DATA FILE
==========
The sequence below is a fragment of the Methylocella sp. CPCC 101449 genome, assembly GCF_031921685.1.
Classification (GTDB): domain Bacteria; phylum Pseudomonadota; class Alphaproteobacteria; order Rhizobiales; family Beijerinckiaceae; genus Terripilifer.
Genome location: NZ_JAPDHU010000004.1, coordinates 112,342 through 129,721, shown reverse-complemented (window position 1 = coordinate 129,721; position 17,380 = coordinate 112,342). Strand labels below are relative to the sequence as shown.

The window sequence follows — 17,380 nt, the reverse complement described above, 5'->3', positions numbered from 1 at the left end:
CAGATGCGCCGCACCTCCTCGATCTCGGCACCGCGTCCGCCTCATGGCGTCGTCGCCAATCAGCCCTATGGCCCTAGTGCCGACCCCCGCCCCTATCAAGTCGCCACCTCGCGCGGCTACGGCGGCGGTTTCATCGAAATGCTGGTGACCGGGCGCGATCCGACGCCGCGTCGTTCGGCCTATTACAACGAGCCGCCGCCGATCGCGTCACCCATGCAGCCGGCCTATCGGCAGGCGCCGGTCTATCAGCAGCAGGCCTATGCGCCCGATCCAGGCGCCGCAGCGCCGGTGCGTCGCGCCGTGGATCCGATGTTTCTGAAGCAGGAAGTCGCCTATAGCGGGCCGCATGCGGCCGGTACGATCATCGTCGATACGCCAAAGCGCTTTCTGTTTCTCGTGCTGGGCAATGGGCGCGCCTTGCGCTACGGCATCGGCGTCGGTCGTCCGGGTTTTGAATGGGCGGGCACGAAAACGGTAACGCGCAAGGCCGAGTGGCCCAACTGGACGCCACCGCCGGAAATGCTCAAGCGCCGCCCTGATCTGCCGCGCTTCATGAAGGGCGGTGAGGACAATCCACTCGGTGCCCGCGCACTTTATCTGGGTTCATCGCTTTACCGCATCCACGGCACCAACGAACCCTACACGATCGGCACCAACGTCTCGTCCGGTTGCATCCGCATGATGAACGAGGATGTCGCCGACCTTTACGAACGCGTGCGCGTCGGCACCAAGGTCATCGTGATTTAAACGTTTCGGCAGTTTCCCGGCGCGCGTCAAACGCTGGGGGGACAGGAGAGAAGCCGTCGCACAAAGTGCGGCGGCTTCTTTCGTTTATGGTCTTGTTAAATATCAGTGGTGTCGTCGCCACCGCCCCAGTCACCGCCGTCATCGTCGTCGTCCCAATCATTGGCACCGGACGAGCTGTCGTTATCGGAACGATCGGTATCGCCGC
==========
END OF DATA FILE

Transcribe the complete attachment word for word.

The sequence below is a fragment of the Methylocella sp. CPCC 101449 genome, assembly GCF_031921685.1.
Classification (GTDB): domain Bacteria; phylum Pseudomonadota; class Alphaproteobacteria; order Rhizobiales; family Beijerinckiaceae; genus Terripilifer.
Genome location: NZ_JAPDHU010000004.1, coordinates 112,342 through 129,721, shown reverse-complemented (window position 1 = coordinate 129,721; position 17,380 = coordinate 112,342). Strand labels below are relative to the sequence as shown.

The window sequence follows — 17,380 nt, the reverse complement described above, 5'->3', positions numbered from 1 at the left end:
CAGATGCGCCGCACCTCCTCGATCTCGGCACCGCGTCCGCCTCATGGCGTCGTCGCCAATCAGCCCTATGGCCCTAGTGCCGACCCCCGCCCCTATCAAGTCGCCACCTCGCGCGGCTACGGCGGCGGTTTCATCGAAATGCTGGTGACCGGGCGCGATCCGACGCCGCGTCGTTCGGCCTATTACAACGAGCCGCCGCCGATCGCGTCACCCATGCAGCCGGCCTATCGGCAGGCGCCGGTCTATCAGCAGCAGGCCTATGCGCCCGATCCAGGCGCCGCAGCGCCGGTGCGTCGCGCCGTGGATCCGATGTTTCTGAAGCAGGAAGTCGCCTATAGCGGGCCGCATGCGGCCGGTACGATCATCGTCGATACGCCAAAGCGCTTTCTGTTTCTCGTGCTGGGCAATGGGCGCGCCTTGCGCTACGGCATCGGCGTCGGTCGTCCGGGTTTTGAATGGGCGGGCACGAAAACGGTAACGCGCAAGGCCGAGTGGCCCAACTGGACGCCACCGCCGGAAATGCTCAAGCGCCGCCCTGATCTGCCGCGCTTCATGAAGGGCGGTGAGGACAATCCACTCGGTGCCCGCGCACTTTATCTGGGTTCATCGCTTTACCGCATCCACGGCACCAACGAACCCTACACGATCGGCACCAACGTCTCGTCCGGTTGCATCCGCATGATGAACGAGGATGTCGCCGACCTTTACGAACGCGTGCGCGTCGGCACCAAGGTCATCGTGATTTAAACGTTTCGGCAGTTTCCCGGCGCGCGTCAAACGCTGGGGGGACAGGAGAGAAGCCGTCGCACAAAGTGCGGCGGCTTCTTTCGTTTATGGTCTTGTTAAATATCAGTGGTGTCGTCGCCACCGCCCCAGTCACCGCCGTCATCGTCGTCGTCCCAATCATTGGCACCGGACGAGCTGTCGTTATCGGAACGATCGGTATCGCCGC